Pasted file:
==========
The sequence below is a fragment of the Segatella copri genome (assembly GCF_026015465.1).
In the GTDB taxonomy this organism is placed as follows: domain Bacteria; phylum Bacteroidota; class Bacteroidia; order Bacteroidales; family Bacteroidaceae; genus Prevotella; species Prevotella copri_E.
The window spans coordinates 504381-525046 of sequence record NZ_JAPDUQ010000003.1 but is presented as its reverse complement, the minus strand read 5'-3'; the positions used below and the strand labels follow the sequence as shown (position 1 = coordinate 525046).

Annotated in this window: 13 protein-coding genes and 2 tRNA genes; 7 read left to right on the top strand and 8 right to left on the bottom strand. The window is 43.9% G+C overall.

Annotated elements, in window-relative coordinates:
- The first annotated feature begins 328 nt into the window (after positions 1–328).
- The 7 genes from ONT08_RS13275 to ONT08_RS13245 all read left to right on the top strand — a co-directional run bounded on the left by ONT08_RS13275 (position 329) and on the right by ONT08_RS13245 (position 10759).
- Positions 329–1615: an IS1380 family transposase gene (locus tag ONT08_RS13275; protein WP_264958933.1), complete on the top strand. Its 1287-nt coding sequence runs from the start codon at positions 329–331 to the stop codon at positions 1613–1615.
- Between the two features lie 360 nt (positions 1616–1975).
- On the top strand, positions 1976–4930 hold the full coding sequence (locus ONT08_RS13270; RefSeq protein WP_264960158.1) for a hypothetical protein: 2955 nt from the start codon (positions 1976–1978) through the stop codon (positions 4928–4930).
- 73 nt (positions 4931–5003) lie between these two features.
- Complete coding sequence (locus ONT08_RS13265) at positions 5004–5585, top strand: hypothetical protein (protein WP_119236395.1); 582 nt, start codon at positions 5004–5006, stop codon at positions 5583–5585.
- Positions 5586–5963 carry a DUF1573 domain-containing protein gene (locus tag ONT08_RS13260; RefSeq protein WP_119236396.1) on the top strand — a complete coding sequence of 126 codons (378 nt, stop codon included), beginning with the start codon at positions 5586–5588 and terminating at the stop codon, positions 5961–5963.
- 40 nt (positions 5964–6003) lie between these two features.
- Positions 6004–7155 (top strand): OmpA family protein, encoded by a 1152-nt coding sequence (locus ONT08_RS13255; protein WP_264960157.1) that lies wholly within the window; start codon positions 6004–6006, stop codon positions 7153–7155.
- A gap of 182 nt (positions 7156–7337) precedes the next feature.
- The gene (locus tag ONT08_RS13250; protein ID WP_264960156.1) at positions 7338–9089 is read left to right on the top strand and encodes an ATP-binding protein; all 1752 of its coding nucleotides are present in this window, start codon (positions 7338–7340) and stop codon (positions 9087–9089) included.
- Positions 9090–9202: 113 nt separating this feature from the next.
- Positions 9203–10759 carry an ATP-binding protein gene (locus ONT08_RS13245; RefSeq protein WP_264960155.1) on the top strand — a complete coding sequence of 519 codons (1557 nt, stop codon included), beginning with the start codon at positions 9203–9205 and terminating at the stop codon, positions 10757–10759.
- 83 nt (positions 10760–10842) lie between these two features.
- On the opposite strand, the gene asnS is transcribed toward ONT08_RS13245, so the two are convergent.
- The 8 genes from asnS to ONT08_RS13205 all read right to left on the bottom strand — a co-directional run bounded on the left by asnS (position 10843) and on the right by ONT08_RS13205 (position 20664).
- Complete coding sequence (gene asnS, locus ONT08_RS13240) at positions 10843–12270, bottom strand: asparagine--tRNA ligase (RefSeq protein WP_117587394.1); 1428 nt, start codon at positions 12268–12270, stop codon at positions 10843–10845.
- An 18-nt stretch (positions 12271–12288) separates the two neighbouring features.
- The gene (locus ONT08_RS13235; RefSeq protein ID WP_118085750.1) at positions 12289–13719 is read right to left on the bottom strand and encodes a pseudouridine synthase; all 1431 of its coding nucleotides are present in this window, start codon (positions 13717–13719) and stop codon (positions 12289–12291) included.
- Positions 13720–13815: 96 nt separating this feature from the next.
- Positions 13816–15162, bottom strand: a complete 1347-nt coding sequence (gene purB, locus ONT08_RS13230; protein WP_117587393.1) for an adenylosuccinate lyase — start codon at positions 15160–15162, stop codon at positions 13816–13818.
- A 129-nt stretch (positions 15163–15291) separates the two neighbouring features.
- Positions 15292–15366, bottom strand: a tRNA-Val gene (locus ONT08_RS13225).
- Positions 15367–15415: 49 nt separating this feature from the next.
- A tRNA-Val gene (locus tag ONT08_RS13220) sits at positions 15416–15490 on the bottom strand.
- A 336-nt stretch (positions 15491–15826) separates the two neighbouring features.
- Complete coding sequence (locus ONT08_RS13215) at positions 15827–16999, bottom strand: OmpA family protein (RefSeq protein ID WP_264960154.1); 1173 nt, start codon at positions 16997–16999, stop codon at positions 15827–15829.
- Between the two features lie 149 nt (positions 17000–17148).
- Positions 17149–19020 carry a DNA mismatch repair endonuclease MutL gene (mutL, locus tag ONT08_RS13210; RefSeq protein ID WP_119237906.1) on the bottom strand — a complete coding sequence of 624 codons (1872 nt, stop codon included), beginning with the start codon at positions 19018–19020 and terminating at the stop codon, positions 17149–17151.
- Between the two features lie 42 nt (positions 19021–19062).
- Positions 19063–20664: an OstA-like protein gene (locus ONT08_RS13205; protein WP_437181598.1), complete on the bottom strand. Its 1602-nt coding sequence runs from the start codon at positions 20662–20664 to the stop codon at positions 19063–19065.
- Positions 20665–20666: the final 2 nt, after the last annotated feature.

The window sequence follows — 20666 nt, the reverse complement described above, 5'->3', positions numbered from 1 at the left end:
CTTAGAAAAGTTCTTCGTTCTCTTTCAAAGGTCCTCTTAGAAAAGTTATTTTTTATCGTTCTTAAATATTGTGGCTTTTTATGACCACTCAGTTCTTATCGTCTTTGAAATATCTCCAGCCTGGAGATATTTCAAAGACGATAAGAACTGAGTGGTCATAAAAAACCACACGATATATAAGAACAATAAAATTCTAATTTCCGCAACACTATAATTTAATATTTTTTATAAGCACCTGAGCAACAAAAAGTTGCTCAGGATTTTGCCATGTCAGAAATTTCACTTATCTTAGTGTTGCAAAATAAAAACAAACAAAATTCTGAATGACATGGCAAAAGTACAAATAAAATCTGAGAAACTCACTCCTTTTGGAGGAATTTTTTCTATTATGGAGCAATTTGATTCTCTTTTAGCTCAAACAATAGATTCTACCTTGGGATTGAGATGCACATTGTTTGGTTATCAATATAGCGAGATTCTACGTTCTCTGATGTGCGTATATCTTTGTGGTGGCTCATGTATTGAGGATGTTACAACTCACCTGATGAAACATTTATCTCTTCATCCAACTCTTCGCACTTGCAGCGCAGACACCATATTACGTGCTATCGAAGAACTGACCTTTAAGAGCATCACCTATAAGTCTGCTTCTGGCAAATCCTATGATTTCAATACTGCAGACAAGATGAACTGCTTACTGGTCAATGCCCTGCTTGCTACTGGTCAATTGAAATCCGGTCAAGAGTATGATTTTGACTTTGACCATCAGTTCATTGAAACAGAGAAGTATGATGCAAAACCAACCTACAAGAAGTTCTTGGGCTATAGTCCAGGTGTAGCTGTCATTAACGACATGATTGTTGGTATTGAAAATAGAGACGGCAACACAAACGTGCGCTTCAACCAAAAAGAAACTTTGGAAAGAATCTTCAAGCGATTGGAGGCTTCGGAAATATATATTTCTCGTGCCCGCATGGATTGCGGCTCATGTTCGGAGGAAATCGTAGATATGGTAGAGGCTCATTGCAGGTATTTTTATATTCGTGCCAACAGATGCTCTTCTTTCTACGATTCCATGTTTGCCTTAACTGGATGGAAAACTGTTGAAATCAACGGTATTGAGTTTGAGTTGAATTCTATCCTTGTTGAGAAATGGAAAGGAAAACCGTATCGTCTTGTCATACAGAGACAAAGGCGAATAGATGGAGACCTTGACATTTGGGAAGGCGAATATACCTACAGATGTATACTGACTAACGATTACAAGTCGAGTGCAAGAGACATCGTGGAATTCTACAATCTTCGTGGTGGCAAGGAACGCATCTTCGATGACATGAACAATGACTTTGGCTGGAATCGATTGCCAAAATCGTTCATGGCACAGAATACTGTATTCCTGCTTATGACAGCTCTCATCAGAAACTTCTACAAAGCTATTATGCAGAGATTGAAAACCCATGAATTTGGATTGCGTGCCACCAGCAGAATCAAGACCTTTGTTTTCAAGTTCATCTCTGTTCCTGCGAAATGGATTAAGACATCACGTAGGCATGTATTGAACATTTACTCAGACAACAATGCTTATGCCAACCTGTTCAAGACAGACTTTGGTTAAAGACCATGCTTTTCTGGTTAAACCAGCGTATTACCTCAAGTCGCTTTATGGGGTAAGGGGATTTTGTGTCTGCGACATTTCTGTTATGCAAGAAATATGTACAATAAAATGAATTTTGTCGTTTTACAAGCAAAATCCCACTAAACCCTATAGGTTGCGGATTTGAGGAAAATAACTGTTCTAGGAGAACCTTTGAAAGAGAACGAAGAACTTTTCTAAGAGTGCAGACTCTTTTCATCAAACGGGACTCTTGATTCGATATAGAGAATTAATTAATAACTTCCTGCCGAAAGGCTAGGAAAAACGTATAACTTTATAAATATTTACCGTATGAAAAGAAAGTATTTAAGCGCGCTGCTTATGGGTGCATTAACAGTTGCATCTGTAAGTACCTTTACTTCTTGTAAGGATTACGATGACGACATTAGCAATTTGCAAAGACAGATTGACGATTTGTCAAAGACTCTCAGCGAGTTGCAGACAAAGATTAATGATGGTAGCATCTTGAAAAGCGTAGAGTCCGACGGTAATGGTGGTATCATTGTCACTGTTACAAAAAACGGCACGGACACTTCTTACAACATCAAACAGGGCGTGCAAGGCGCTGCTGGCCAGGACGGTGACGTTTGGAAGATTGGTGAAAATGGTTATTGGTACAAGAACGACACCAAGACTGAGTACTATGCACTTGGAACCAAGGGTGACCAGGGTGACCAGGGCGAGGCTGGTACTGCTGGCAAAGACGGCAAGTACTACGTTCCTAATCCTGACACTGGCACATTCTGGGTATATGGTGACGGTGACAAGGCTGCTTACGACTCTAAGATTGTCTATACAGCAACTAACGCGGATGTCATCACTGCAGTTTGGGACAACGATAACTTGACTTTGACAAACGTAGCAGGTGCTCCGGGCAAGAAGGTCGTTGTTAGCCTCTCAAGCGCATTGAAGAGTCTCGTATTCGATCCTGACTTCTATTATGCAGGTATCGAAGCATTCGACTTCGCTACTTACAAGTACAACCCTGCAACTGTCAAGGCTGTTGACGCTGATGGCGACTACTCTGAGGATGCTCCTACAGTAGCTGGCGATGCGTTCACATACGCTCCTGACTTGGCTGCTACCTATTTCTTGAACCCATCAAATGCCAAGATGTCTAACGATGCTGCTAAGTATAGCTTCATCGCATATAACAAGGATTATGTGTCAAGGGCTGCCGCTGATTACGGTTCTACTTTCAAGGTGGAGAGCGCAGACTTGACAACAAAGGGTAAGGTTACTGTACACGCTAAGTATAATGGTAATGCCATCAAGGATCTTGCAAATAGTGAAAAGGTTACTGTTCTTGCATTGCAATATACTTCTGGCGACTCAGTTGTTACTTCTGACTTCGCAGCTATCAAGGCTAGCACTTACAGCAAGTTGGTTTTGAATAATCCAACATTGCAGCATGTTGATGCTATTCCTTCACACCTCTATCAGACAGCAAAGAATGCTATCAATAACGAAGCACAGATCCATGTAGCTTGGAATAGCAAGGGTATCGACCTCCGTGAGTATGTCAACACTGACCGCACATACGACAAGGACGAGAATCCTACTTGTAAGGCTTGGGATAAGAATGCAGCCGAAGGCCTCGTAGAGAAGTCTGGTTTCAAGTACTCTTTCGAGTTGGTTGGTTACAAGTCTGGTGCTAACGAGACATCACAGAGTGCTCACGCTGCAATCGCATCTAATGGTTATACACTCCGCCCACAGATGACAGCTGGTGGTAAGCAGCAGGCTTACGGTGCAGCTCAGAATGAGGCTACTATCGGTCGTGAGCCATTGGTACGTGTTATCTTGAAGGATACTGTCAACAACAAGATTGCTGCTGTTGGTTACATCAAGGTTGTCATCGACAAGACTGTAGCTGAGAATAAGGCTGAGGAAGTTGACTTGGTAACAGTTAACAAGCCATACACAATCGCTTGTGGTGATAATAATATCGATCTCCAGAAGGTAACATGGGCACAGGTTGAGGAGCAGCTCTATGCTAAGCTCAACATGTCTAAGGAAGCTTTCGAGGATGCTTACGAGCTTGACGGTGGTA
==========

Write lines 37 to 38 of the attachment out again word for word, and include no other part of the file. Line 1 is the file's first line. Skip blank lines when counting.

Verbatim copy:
- Positions 19063–20664: an OstA-like protein gene (locus ONT08_RS13205; protein WP_437181598.1), complete on the bottom strand. Its 1602-nt coding sequence runs from the start codon at positions 20662–20664 to the stop codon at positions 19063–19065.
- Positions 20665–20666: the final 2 nt, after the last annotated feature.